10 Steps to a Champ...
Clear all

10 Steps to a Champion Loft!..


Member Admin
Joined: 10 years ago
Posts: 24289
Topic starter  

Hi ,

Chris here, for our second installment of the Pigeon Racing
Master's Series! [PRMS]

But before we get started, did you put together a plan for
your birds and loft?

or if you have a loft and birds already did you analysis
your stock and develop a plan based on them and your
previous results?

Many of today’s biggest names in the sport contribute their
success to proven "battle" plans that they follow.

Creating a plan is a way for you to visualize the result and
reverse engineer it into existence.

But enough about that, let's move on.

Now that you have a plan the next thing the champions have
said to focus on is...

...The loft!

Now before we continue with this step I do have to say that
the design of your loft is 100% dependent on the plan you

Here's why...

When your loft is setup properly for the racing you will be
doing and the birds you will keep it increases the
efficiency of the loft.

A widowhood loft is setup much different than other racing
system lofts

A breeding loft has specific needs to be successful then
racing lofts

A fancier who races club races will have different needs
then a fancier who races one-loft races.

Young birds, Old birds, Breeders ect. all have different

This is why it is important for you to have a plan prior to
building your loft.

Remember this... the success of your loft has NOTHING to do
with expense!

It has everything to do with proper planning, efficiency
and effectiveness for the racing you will be doing.

In the end, here is a good rule of thumb to remember when it
comes to building your loft...

1. Know what kind of racing you will be doing and what kind
of pigeons you will be keeping and build your loft

2. Build the loft of your "BIRD'S" dreams NOT yours
Follow those two rules and you will no doubt be on your way
to having a successful loft.

No matter what kind of loft you build here are some "loft
principles" that every loft should follow for best results.

1. Location
A pigeon loft should be out in the open. It should not be
covered by trees. The pigeons need to be able to see their
surroundings. They also need to be able to see their loft
when they are flying. Also, if you get a choice, do not place
your loft near wires.

2. Direction
The loft should be facing the direction of your most
pleasant weather. It should be facing away from the bad
weather of winter. For most people, the best direction to
face their lofts is to the East or South.

3. Ventilation
The loft should be well ventilated and have plenty of fresh
clean air meaning it should have a steady stream of clean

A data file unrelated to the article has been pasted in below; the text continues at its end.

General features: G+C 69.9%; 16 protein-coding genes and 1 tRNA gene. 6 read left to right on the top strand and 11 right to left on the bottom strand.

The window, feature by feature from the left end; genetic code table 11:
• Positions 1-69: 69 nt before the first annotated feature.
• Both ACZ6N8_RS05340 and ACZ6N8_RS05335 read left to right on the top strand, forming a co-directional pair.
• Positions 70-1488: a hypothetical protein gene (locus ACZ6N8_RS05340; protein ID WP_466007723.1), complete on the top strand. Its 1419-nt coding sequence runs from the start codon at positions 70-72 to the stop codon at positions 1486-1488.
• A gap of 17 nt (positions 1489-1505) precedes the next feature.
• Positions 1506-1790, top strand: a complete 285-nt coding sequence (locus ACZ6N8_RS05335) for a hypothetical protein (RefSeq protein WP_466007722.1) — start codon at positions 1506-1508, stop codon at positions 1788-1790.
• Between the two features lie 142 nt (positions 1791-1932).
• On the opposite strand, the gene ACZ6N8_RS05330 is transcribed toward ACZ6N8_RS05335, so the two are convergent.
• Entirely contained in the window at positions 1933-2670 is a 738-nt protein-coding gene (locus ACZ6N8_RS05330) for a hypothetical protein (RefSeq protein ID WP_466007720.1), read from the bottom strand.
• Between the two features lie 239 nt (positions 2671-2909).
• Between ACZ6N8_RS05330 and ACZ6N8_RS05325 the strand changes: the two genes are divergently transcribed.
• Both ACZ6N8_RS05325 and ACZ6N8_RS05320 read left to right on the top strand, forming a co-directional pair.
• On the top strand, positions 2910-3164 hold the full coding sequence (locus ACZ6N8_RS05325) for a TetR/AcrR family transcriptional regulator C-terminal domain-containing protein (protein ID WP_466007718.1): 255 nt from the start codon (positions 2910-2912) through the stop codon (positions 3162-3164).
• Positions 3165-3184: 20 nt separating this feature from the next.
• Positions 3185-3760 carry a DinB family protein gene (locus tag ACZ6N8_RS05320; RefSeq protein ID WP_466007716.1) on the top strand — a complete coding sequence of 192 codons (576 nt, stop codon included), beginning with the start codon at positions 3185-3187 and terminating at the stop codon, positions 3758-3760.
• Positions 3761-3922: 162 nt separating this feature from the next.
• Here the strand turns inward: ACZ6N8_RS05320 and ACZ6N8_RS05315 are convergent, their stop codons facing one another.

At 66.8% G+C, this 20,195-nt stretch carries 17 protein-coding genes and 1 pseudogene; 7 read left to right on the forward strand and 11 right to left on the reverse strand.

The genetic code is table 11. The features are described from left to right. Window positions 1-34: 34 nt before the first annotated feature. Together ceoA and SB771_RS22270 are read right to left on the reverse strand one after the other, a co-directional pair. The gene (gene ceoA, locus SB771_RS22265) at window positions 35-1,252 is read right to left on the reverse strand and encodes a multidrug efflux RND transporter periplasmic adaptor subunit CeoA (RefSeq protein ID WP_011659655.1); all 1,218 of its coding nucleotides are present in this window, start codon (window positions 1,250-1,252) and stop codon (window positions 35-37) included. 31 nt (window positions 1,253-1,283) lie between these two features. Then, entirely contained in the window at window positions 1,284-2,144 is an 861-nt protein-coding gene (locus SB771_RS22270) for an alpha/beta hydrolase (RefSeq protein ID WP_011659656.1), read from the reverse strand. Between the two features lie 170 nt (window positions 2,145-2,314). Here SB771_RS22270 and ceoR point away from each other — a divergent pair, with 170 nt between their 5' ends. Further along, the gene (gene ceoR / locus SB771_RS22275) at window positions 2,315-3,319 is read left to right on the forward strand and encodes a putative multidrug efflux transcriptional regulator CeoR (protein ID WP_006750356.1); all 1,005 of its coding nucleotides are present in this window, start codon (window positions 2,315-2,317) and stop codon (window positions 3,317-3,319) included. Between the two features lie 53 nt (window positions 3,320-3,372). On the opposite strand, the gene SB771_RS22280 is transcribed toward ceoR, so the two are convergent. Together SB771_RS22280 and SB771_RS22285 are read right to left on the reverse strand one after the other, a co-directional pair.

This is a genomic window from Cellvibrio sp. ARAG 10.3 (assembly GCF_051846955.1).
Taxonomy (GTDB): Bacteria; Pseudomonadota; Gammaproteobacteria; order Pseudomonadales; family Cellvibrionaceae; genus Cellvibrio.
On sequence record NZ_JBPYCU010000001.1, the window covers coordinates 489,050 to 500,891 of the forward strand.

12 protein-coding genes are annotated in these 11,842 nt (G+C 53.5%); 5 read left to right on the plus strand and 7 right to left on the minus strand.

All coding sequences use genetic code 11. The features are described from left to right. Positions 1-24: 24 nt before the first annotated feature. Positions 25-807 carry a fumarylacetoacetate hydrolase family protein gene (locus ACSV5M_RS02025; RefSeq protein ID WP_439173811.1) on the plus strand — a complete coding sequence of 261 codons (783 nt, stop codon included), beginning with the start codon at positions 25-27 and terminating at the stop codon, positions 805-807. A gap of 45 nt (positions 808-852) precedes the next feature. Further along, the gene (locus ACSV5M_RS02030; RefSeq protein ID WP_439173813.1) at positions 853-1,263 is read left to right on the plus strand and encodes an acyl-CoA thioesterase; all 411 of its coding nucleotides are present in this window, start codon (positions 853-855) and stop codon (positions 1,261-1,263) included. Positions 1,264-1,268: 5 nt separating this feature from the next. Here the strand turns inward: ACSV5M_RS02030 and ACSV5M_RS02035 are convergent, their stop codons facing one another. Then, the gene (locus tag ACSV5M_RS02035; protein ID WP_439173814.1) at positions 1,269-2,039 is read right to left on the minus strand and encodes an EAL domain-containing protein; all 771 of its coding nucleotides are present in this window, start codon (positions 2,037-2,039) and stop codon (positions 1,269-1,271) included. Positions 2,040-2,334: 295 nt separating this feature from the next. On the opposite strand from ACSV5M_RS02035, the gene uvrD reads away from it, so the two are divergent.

air in and bad air out.

4. Sunlight
Sunlight is a basic requirement for all birds and it is easy
to see the positive effect that the sun has on the health
and well-being of our pigeons. direct sunlight provides
birds with vitamin D, that is necessary for bone, feather
and reproductive health. This is best accomplished with
windows and aviaries as well as free flying.

5. Security and rest at night
The special attention that is given to providing the pigeons
with a loft that promotes complete rest at night will reward
the fancier with a healthier flock and more consistent race

Both the breeding and race lofts must protect the
birds from moisture, temperature extremes, too little or too
much air movement, predators, noise, fumes, light and other
disturbances, so that the birds can rest, especially at
night. Proper rest is a major pre-requisite for continuing
pigeon health and race performance.

6. No rapid fluctuations of humidity and temperature.
Good ventilation (i.e. the air circulation is good, the air
is fresh, not heavy or stuffy, no drafts and no dust).
The pigeon’s numbers are controlled i.e. no overcrowding.
There is no wetness in the loft.
The loft is clean.

7. Temperature and humidity control
To protect the fit racing pigeon from losing form, the
temperature in the loft must be above 10 and below 30
degrees Celsius, and the humidity kept below 65%. These are
the conditions that favor continuing health and known as
the thermo-neutral zone for the pigeon.

In most lofts, it is the humidity, more than the
temperature, which determines whether the birds rest or not
at night. Humidity measures the amount of moisture in the
air, irrespective of the air temperature, but it is the high
humidity (greater than 65%) associated with a temperatures
below 15 degrees Celsius that most affects the pigeons
ability to rest. The pigeon loses form and becomes
susceptible to illness when it does not to get adequate

The controlling factor of humidity is the location (or
geography) of the loft. So, if you live in high humidity
areas you should put things in place to combat that.

8. Overcrowding
Overcrowded lofts do not race to their true potential.
Overcrowding increases fighting, creates restlessness and
increases the staleness of the air. Overcrowded lofts have
consistently bad droppings, although the birds may be
healthy. Often healthy nutty droppings return when the
numbers are decreased. The best race results occur when the
numbers are kept around 25 birds per 6 foot x 6 foot by 6
foot loft.

9. Wetness in the loft
Waterproofing the loft is a priority, because wet floors
endanger the health of the birds. Fit race birds immediately
lose form and often succumb to coccidiosis three days after
the floor gets wet.

Disinfecting or cleaning the loft using
water must be reserved for warm days or allowed to dry
whilst the birds are out exercising. Concrete slabs hold
water and are not recommended for race lofts and must be
designed to drain and dry quickly when used beneath elevated
flights during the race season.

10. Cleanliness
Pigeons love a clean loft and rest better when the perches
and floor are cleaned free of droppings. The loft is cleaned
at least once and even better twice daily during the racing

Twice daily cleaning allows the fancier to monitor the
health of the race team very closely. A change in the
droppings is then recognized very early and the appropriate
remedy (either rest, water cleanser, medicines, loft heaters
etc.) can be quickly and effectively prescribed.

The design of the loft must be such that scraping is made as